The 2013 Will submitted into probate disinherited five of the decedent’s seven children.  Multiple prior wills also disinherited some or all of those five.  The disinherited children brought a will contest, alleging that the 2013 Will was invalid due to improper execution or attestation, lack of testamentary capacity, and fraud or undue influence.

In Tennessee, standing is a threshold issue in a will contest, and a contestant must show that he or she would be entitled to share in the decedent’s estate if the will were set aside, or if no will existed.  On appeal, the court noted that the contestants would clearly have standing if only the 2013 Will were at issue.  The question, however, was whether the contestants lacked standing because the 2013 Will and preceding wills disinherited them, based on the holdings of Tennessee cases Cowan v. Walker and Jennings v. Bridgeford.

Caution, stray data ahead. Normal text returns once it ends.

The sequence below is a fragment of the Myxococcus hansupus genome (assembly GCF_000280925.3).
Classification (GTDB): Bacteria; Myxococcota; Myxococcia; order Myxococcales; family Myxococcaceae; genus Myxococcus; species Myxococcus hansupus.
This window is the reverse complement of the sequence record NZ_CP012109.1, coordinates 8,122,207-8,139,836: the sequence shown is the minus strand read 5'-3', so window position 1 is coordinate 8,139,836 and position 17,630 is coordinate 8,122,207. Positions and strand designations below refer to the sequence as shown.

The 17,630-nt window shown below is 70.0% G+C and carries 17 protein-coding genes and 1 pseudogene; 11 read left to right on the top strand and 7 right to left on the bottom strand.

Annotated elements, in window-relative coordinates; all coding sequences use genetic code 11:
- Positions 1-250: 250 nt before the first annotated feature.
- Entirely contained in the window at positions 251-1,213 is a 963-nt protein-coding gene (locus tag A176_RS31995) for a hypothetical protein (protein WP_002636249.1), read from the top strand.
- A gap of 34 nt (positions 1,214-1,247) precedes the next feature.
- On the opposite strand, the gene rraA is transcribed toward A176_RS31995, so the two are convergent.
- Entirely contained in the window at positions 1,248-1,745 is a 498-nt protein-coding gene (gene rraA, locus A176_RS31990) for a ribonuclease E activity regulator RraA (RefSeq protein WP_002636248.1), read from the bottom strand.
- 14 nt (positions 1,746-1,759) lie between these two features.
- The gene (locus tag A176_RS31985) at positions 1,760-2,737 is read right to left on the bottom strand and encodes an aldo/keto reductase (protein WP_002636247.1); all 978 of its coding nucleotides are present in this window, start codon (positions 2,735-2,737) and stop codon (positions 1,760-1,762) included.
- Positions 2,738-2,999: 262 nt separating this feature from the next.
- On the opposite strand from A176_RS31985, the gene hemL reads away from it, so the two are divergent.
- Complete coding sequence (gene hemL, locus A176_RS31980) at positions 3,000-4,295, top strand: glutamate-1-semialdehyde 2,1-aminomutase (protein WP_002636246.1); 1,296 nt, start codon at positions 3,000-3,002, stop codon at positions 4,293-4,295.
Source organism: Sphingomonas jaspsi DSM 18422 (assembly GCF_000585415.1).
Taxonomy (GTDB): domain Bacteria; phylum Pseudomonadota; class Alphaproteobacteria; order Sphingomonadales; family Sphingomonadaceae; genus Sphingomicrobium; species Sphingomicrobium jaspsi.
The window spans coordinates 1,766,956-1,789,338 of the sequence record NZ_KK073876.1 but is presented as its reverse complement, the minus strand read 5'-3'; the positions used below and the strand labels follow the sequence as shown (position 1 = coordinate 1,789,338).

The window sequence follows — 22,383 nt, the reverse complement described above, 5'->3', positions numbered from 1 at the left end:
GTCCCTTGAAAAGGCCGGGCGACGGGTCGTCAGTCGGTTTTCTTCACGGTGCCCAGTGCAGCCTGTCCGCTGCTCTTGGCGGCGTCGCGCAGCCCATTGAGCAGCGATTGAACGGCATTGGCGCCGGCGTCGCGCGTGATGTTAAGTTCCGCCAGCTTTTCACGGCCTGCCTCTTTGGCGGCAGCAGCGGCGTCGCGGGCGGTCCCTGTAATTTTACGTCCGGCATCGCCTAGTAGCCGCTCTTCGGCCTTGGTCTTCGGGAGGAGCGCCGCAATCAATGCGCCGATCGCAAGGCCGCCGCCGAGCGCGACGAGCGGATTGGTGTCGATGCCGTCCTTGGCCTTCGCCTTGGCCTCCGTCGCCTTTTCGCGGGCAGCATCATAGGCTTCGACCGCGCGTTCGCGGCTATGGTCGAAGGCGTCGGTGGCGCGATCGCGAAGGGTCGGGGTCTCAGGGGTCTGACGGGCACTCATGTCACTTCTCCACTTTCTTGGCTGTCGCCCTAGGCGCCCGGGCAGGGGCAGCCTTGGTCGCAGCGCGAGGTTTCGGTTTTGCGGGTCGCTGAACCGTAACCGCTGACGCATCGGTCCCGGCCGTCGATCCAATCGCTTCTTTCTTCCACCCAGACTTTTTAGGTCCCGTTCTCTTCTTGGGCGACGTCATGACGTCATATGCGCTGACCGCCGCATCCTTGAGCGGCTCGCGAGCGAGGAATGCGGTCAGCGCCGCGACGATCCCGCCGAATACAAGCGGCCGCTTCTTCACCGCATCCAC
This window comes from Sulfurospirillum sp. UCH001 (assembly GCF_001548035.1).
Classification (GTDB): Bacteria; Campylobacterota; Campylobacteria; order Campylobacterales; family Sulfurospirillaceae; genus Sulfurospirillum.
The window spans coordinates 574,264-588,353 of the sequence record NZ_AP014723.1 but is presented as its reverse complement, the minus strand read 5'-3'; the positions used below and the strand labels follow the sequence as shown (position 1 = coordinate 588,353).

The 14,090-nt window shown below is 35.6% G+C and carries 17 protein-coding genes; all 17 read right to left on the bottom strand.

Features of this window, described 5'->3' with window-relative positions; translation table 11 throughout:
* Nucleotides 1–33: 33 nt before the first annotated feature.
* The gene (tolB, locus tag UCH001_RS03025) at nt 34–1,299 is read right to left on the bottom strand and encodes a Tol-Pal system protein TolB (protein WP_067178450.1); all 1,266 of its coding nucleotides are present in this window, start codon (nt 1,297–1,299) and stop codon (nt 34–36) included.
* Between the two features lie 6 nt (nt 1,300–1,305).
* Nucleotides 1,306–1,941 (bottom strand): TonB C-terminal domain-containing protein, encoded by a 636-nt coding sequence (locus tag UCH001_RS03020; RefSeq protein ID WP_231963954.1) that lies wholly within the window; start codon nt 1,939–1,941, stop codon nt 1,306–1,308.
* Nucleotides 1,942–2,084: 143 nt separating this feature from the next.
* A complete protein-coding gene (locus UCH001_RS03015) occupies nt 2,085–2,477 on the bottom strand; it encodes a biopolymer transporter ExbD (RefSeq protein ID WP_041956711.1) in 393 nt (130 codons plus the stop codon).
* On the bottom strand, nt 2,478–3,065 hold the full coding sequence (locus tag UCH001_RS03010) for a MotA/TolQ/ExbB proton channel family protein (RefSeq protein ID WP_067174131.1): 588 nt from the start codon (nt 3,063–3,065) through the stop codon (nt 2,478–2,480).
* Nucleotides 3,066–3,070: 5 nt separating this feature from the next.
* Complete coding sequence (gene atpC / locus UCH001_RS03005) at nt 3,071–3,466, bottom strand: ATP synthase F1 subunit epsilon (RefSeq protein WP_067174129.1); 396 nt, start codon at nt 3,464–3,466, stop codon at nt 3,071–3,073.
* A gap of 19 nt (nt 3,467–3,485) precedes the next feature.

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The executor of an estate owes fiduciary duties to the beneficiaries and may be held responsible for failing to carry out these duties reasonably. The Court of Appeals of Tennessee addressed this type of dispute in a October 11, 2017 case. The decedent’s two sons were the sole beneficiaries of their mother’s estate. One of the sons was named as the executor in the mother’s will. The beneficiary-son filed a petition alleging that the executor-son breached his fiduciary duty. When the Probate Court found there was no breach of duty, the beneficiary appealed.gavel